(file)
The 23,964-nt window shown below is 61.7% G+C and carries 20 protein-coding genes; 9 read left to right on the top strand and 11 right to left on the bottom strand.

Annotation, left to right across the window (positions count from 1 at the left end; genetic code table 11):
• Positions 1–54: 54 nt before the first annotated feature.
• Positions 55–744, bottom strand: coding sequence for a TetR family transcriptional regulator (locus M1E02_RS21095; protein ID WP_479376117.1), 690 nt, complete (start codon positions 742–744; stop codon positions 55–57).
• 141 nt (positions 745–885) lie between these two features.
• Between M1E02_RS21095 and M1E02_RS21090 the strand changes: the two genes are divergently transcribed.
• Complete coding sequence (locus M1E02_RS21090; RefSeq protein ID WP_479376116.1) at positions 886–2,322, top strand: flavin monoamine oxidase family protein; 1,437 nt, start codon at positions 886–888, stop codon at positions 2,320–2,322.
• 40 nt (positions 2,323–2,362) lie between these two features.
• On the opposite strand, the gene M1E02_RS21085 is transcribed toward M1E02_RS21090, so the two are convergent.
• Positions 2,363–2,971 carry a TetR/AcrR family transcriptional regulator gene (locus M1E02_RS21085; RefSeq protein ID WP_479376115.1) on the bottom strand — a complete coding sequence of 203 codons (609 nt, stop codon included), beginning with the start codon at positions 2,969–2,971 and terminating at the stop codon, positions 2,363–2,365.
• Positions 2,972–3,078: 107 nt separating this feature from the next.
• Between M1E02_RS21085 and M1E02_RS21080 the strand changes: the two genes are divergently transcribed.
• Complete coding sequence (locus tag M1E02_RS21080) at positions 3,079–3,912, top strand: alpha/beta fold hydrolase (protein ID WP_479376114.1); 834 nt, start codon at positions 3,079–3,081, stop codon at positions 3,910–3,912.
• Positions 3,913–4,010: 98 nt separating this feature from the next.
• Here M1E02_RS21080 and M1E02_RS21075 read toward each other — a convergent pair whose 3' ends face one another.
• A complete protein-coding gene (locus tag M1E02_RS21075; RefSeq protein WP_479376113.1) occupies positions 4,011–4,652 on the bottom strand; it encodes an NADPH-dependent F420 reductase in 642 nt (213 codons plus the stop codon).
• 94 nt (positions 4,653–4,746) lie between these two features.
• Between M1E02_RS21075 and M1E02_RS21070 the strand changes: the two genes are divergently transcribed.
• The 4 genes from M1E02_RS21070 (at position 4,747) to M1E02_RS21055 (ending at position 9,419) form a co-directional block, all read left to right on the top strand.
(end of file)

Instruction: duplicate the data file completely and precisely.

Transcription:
The 23,964-nt window shown below is 61.7% G+C and carries 20 protein-coding genes; 9 read left to right on the top strand and 11 right to left on the bottom strand.

Annotation, left to right across the window (positions count from 1 at the left end; genetic code table 11):
• Positions 1–54: 54 nt before the first annotated feature.
• Positions 55–744, bottom strand: coding sequence for a TetR family transcriptional regulator (locus M1E02_RS21095; protein ID WP_479376117.1), 690 nt, complete (start codon positions 742–744; stop codon positions 55–57).
• 141 nt (positions 745–885) lie between these two features.
• Between M1E02_RS21095 and M1E02_RS21090 the strand changes: the two genes are divergently transcribed.
• Complete coding sequence (locus M1E02_RS21090; RefSeq protein ID WP_479376116.1) at positions 886–2,322, top strand: flavin monoamine oxidase family protein; 1,437 nt, start codon at positions 886–888, stop codon at positions 2,320–2,322.
• 40 nt (positions 2,323–2,362) lie between these two features.
• On the opposite strand, the gene M1E02_RS21085 is transcribed toward M1E02_RS21090, so the two are convergent.
• Positions 2,363–2,971 carry a TetR/AcrR family transcriptional regulator gene (locus M1E02_RS21085; RefSeq protein ID WP_479376115.1) on the bottom strand — a complete coding sequence of 203 codons (609 nt, stop codon included), beginning with the start codon at positions 2,969–2,971 and terminating at the stop codon, positions 2,363–2,365.
• Positions 2,972–3,078: 107 nt separating this feature from the next.
• Between M1E02_RS21085 and M1E02_RS21080 the strand changes: the two genes are divergently transcribed.
• Complete coding sequence (locus tag M1E02_RS21080) at positions 3,079–3,912, top strand: alpha/beta fold hydrolase (protein ID WP_479376114.1); 834 nt, start codon at positions 3,079–3,081, stop codon at positions 3,910–3,912.
• Positions 3,913–4,010: 98 nt separating this feature from the next.
• Here M1E02_RS21080 and M1E02_RS21075 read toward each other — a convergent pair whose 3' ends face one another.
• A complete protein-coding gene (locus tag M1E02_RS21075; RefSeq protein WP_479376113.1) occupies positions 4,011–4,652 on the bottom strand; it encodes an NADPH-dependent F420 reductase in 642 nt (213 codons plus the stop codon).
• 94 nt (positions 4,653–4,746) lie between these two features.
• Between M1E02_RS21075 and M1E02_RS21070 the strand changes: the two genes are divergently transcribed.
• The 4 genes from M1E02_RS21070 (at position 4,747) to M1E02_RS21055 (ending at position 9,419) form a co-directional block, all read left to right on the top strand.